It’s 8 in the morning and everyone is asleep but me. I’m in bed, next to the sleeping bodies, trying to type quietly. They lie so deep, while I’m on the surface, eyes wide open.
I’m looking out of the bedroom window at the trees in our western garden and in the neighbors’ garden: beeches, birches, oaks and many pines. They are covered in the snow that fell during the night. Once in a while they release some of it and the wind picks it up and runs with it. Narrow columns of snow move sideways, like smoke from a chimney. Tall, billowing veils glide along majestically: snow ghosts. Sometimes the view is a white out. It’s breathtaking, peaceful yet dangerous.
I love living in this country. “This country,” as in: this land, this place. I revel in its biodiversity, which I know is sorely depleted but still so much richer than in Europe. So many animals and flora seem so alien, so new to me: the huge puffball fungi, the foxes, the big beetles, even the deer. I am in awe even of the deer.
My Dad, when at dusk he got out of the car after we picked him and my mom up from the airport in September, stopped still in his tracks and said: “What is that sound?” I stopped too, listened. What was he hearing that alarmed him? Oh, the crickets! Thousands of them, chirping away, very close and all over, all around us. No more crickets in Antwerp?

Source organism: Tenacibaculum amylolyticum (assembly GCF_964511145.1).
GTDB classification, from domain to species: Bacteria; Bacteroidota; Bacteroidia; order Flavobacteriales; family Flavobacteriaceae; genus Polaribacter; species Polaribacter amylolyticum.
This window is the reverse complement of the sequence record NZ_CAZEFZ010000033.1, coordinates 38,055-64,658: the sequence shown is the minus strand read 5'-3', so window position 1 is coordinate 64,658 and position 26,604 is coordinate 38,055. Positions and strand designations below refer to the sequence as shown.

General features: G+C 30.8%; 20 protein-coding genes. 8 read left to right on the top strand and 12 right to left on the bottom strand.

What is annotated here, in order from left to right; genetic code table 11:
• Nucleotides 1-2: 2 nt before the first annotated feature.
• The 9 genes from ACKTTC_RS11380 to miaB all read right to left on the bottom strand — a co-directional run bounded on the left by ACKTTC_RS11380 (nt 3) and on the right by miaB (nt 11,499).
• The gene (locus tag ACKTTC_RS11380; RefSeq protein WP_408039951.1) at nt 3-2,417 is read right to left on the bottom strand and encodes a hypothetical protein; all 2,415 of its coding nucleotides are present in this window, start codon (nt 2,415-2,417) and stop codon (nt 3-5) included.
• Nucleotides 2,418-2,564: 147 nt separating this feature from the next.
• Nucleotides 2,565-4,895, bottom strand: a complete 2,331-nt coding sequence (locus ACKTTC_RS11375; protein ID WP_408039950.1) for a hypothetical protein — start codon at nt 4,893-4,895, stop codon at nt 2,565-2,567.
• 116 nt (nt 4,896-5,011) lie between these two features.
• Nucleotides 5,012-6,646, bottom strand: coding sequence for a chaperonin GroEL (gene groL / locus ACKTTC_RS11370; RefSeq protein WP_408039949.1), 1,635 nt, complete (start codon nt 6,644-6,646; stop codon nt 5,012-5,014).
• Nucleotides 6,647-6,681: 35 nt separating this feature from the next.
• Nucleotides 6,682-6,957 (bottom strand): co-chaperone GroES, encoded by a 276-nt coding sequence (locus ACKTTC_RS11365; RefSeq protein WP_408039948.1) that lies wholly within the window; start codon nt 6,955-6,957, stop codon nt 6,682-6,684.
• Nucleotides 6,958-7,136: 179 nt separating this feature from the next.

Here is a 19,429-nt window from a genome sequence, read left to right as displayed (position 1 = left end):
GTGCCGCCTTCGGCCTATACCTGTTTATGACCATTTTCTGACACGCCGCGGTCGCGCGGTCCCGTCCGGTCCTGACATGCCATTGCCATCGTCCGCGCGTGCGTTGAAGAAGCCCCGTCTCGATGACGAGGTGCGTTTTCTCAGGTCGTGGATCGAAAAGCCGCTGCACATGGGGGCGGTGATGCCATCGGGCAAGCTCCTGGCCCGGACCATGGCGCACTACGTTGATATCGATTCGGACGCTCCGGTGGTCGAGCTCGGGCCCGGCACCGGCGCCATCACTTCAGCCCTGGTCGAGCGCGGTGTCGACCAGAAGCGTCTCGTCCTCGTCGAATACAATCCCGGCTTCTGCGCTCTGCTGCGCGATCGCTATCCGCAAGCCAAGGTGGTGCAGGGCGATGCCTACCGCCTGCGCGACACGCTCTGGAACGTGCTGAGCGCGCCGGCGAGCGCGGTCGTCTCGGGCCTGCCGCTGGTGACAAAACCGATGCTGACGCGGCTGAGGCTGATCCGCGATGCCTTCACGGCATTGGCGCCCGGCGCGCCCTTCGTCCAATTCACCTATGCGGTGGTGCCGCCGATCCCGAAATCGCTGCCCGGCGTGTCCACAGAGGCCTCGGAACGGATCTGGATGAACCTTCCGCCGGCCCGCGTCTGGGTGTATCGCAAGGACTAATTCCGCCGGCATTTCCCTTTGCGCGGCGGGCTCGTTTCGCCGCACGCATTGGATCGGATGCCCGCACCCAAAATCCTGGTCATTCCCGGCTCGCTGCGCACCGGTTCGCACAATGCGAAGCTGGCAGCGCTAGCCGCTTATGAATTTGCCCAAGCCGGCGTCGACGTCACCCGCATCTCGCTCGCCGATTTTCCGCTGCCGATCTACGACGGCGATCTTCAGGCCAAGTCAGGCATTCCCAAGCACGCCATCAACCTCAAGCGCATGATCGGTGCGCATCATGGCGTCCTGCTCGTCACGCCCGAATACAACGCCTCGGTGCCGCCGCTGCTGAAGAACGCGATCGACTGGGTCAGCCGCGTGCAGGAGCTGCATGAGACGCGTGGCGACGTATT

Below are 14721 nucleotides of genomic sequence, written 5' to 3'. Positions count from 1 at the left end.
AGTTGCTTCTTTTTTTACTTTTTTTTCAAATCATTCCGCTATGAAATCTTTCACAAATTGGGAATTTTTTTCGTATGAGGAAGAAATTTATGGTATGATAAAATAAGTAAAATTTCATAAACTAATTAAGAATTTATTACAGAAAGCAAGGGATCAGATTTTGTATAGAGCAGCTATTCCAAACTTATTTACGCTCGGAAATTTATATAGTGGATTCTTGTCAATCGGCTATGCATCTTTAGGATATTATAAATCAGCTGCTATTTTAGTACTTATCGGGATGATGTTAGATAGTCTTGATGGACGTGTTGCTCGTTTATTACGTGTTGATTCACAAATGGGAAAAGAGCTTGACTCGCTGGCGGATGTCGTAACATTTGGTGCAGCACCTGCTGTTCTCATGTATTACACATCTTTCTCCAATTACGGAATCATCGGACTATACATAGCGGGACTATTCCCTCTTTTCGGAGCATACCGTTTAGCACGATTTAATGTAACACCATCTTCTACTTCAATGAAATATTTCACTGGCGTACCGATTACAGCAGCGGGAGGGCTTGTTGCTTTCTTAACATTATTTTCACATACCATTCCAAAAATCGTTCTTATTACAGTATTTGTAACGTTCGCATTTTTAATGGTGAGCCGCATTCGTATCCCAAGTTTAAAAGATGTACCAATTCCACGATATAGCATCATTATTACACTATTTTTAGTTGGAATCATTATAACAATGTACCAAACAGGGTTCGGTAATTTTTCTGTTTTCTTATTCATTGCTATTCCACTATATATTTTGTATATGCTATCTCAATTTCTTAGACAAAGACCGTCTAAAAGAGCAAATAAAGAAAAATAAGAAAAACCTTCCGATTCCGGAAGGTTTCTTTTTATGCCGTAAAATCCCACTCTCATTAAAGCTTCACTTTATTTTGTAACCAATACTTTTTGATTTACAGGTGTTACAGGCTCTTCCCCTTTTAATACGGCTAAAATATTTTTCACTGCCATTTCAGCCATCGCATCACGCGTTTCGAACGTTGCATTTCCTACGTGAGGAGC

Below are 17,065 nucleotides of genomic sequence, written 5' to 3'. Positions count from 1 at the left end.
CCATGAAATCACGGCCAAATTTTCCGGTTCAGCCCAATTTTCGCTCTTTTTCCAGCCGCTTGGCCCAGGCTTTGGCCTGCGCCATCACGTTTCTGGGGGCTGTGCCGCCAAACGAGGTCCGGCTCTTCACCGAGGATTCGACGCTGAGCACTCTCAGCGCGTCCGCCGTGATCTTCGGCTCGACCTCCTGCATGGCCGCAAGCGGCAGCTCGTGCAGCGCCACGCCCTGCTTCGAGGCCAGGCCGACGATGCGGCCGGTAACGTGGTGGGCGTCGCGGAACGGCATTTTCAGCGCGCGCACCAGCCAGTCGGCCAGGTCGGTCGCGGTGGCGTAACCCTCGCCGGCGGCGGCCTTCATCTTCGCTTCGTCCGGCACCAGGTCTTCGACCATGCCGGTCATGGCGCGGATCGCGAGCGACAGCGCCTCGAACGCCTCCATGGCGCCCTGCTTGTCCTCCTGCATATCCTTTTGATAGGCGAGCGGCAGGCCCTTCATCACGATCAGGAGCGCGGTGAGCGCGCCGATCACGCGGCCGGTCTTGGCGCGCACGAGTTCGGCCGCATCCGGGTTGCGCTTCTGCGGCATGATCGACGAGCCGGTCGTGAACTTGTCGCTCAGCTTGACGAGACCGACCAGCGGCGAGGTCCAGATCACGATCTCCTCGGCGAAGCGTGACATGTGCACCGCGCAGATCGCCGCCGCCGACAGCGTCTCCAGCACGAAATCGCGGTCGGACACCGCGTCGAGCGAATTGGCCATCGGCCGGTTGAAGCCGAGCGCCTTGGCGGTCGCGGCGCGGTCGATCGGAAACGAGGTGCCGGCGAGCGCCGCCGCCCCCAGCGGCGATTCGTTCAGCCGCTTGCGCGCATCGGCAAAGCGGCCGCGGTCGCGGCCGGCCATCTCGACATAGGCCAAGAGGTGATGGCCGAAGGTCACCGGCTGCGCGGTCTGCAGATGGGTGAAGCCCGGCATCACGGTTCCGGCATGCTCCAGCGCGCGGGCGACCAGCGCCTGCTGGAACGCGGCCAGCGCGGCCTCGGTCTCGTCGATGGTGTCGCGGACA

And I love this winter, the first in our house. Though I complain of our heating bills, I am grateful for the bitter cold (- 22 Celsius on 1 January , though I missed that), for the snow fall and snow drift. It excites me, a girl from Belgium, where a deep freeze and a snow storm were events. Even in Brookline, where we lived until June last year and where the snow was cleared immediately by town and condo cleaning crews, I had not done this: walked on top of the snow, on the crust frozen so hard it is like walking – precariously – on stone.
DH took this picture two nights ago. That’s the light of the almost Full Moon, the Full Wolf Moon of January, touching down on our front yard. I have never seen moonlight like this. In Antwerp and Brussels, and Brookline and Alston, too close to Boston, moon and starlight were washed from the night sky.
I stood looking out the window then, at that white-blue glowing snow, the creeping shadows of the tree trunks and branches, and then up, along the stark beams of the towering pines and oaks, rising up, up it was like being lifted, by that light, up into the shimmering sky.
I was in awe, weirded out and attracted. I live in a strange and wild place.